|Dr. Perpetua Katepa-Kalala|
Saturday, October 22, 2016
World Food Day is not a day for reflection; it is a day for action- FAO Boss
The Food and Agriculture Organisation (FAO) Country Representative in the Islamic Republic of The Gambia, Dr. Perpetua Katepa-Kalala delivering a statement on World Food Day, has said that World Food Day 2016 is not a day for reflection; it is a day for action.
According to her, World Food Day 2016 is an opportunity to refocus our efforts and partnerships as we work towards mounting an immediate and comprehensive response to climate change.
Without concerted actions, millions more people could fall into threatening to reverse hard-won gains and placing in jeopardy our ability to achieve the Sustainable Development Goals (SDGs)
For these reason, agriculture and food systems must become more resilient, productive, inclusive and sustainable. To bolster food security in a changing climate, countries must address food and agriculture in their climate action plans and invest more on rural development.
She was speaking in Janjanbureh, Central River Region South as part of celebrations marking World Food Day, which gathered UN Agencies, governmental officials, media, farmer organisations, students amongst others on the 16th October, 2016.
The theme for this year’s celebrations is ‘The Climate is changing- Food and agriculture must too.’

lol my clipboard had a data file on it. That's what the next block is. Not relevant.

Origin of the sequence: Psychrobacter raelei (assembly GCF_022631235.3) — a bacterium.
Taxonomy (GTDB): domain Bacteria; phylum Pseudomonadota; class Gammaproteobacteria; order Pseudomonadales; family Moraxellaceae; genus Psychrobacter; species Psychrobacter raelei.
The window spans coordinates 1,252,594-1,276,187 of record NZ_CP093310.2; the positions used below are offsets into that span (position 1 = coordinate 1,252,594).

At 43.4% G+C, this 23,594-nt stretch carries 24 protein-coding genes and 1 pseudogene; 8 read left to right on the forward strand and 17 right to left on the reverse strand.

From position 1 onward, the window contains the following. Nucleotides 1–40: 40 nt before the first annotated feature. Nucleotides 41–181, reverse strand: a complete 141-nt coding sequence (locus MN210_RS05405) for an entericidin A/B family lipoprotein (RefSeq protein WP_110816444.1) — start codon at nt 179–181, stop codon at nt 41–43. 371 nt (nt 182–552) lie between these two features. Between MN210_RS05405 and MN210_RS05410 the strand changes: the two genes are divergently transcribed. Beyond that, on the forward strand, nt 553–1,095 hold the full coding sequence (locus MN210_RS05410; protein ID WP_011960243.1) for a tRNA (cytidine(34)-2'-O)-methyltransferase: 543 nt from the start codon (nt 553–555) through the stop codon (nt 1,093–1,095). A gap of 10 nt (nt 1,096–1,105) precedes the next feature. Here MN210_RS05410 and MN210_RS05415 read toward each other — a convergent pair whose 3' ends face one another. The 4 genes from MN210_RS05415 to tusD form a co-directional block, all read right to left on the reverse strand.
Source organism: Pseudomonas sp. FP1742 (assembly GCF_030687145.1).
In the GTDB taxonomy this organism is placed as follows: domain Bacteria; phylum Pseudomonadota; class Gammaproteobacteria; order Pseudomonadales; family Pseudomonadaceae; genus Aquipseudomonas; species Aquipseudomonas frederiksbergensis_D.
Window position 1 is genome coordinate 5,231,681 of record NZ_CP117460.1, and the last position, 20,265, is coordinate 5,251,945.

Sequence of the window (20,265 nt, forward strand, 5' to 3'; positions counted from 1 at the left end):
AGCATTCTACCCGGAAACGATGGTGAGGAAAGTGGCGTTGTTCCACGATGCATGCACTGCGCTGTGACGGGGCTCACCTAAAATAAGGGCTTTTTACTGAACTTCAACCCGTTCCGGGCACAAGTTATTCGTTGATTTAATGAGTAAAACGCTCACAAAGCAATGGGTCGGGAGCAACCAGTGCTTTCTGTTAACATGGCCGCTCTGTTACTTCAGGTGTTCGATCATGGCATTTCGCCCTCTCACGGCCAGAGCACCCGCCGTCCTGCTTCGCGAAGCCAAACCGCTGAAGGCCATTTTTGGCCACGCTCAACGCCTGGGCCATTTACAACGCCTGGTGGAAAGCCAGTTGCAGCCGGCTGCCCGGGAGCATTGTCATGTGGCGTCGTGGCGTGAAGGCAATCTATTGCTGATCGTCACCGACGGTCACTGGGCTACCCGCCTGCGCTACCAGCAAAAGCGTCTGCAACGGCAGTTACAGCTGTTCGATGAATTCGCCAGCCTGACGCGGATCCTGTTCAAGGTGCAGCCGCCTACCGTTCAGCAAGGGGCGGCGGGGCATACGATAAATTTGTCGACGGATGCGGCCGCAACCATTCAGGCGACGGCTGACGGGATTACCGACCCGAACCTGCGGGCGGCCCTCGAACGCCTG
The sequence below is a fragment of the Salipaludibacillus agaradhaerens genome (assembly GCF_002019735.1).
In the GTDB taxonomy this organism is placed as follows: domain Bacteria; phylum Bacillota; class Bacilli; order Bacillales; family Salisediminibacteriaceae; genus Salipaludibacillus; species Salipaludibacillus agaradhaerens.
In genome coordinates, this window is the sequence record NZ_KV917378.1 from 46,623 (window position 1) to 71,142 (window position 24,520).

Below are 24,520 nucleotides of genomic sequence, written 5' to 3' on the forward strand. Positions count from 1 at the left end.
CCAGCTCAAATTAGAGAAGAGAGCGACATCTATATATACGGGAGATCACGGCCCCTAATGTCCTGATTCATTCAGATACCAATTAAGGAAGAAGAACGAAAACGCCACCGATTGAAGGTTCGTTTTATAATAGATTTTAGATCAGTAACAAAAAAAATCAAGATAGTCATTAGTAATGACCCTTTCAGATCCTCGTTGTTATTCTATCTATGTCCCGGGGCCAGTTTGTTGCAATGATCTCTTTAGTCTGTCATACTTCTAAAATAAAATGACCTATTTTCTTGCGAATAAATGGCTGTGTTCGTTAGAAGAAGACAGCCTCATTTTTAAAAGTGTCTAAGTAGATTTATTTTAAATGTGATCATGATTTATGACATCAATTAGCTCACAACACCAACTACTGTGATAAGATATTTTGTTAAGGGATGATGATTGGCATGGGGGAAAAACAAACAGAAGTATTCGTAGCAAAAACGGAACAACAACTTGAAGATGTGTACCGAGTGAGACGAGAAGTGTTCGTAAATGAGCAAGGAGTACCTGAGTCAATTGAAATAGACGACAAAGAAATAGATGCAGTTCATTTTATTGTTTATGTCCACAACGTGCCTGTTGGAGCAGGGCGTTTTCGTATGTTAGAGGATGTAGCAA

This year, World Food Day, is devoted to analysing how food and agriculture should evolve in order to face the impacts of climate change.
She stated that each year on 16th October, the world joins FAO of the United Nations to celebrate World Food Day saying that it was the day, FAO was founded in 1945. This is a day of action against hunger.
The threat of climate change continues to mount- every single day adding that global average temperatures are increasing and the new records are registered almost every year.
Dr. Kalala pointed out that this year’s theme for the World Food Day is also highly relevant to sustainable enhancement of rural women’s livelihoods stating that the Rural Women’s Day is celebrated every year on October 15th to honor and appreciate the role of rural women in our society.
She told her audience that Rural Women’s Day recognises rural women’s importance in enhancing agriculture and rural development worldwide.
Climate change, she said is a fundamental threat to global food security adding that it is already undermining crop yields in many parts of the world.
She went further to say that rising temperatures, changing rainfall pattern and extreme weather events are affecting our ability to produce the food we need.
In summing up her statement, she recognised the high political will and efforts of the government of the Islamic Republic of The Gambia in its quest to attain national food security as well as economic and social development.
She reaffirmed FAO’s continuous commitment to contribute to the government’s efforts towards better responding to the climate risk and improving food and nutrition security.
She revealed that FAO will continue to make available its pool of technical experts in all areas within its mandate from all levels: headquarters, regional offices, sub-regional as well as from the FAO Country Office and thus strive to provide support to improve agriculture.